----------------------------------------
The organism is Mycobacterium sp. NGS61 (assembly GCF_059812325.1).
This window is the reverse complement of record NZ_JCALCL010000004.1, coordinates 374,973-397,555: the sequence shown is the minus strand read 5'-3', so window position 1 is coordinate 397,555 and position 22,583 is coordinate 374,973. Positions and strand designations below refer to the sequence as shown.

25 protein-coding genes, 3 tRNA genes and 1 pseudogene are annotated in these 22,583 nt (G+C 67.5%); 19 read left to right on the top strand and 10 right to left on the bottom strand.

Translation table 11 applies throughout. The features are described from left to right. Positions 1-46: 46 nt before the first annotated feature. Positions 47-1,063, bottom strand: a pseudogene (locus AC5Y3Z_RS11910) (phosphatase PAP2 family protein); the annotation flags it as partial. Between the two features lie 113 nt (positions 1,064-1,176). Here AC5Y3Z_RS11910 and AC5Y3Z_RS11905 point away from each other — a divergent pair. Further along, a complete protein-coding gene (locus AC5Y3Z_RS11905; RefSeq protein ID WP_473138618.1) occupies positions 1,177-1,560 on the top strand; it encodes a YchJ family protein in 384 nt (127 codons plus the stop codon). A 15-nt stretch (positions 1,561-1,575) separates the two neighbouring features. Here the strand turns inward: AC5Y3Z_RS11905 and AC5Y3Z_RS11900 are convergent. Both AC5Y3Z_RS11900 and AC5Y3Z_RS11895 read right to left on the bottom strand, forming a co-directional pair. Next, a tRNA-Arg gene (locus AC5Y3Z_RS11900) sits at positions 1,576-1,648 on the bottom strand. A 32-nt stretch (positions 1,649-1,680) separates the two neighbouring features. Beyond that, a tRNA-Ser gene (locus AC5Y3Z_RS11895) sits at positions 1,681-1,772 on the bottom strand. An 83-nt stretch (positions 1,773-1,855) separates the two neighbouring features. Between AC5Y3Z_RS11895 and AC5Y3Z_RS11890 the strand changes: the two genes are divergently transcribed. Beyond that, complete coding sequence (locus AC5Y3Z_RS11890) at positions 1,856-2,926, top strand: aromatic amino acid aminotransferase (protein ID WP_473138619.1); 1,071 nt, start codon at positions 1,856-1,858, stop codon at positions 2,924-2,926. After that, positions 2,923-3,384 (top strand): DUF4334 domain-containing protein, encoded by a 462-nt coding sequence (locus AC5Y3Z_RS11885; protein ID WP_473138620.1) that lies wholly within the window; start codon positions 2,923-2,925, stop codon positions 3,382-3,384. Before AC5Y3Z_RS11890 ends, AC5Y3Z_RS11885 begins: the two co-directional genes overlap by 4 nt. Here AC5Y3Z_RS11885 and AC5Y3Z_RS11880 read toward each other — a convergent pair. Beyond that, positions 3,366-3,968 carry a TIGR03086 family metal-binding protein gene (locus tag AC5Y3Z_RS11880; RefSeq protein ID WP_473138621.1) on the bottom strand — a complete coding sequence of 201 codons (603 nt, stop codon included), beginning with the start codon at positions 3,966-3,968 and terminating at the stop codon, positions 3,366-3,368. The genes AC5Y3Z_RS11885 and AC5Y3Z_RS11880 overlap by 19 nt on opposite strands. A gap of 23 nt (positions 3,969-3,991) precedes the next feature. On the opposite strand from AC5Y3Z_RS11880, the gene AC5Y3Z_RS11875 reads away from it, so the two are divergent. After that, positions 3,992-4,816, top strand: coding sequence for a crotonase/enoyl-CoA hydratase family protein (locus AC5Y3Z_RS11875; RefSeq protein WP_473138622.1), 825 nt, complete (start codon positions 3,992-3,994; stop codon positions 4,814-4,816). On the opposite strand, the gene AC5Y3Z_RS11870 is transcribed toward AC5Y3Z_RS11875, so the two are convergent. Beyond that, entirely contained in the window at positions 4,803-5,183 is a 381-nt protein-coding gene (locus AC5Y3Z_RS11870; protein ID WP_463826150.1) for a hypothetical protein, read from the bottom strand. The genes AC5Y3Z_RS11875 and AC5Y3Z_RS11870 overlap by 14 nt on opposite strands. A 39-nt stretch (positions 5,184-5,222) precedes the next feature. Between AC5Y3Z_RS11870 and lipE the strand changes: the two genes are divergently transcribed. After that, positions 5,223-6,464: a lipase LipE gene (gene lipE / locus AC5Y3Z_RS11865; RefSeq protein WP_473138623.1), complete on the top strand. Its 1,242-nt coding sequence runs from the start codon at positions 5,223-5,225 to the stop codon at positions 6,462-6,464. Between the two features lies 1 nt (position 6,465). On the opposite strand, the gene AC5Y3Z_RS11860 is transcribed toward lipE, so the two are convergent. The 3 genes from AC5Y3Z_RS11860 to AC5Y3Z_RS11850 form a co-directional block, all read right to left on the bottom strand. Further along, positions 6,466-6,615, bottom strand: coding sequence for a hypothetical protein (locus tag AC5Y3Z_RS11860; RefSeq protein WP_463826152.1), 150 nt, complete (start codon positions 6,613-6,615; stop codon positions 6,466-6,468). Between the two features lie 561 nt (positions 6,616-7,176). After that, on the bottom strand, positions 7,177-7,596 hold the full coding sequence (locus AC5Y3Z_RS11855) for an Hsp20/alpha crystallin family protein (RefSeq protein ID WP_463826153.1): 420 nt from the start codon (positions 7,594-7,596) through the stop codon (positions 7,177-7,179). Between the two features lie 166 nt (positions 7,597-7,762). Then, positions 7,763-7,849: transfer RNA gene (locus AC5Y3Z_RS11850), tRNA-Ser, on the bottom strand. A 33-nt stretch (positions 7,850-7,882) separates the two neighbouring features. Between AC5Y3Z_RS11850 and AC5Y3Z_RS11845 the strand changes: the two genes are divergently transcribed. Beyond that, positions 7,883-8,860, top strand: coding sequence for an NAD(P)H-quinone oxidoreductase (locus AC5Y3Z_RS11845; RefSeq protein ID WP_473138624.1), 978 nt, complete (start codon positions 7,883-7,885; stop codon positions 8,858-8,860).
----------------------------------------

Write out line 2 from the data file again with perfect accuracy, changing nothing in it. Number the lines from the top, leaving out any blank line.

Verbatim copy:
This window is the reverse complement of record NZ_JCALCL010000004.1, coordinates 374,973-397,555: the sequence shown is the minus strand read 5'-3', so window position 1 is coordinate 397,555 and position 22,583 is coordinate 374,973. Positions and strand designations below refer to the sequence as shown.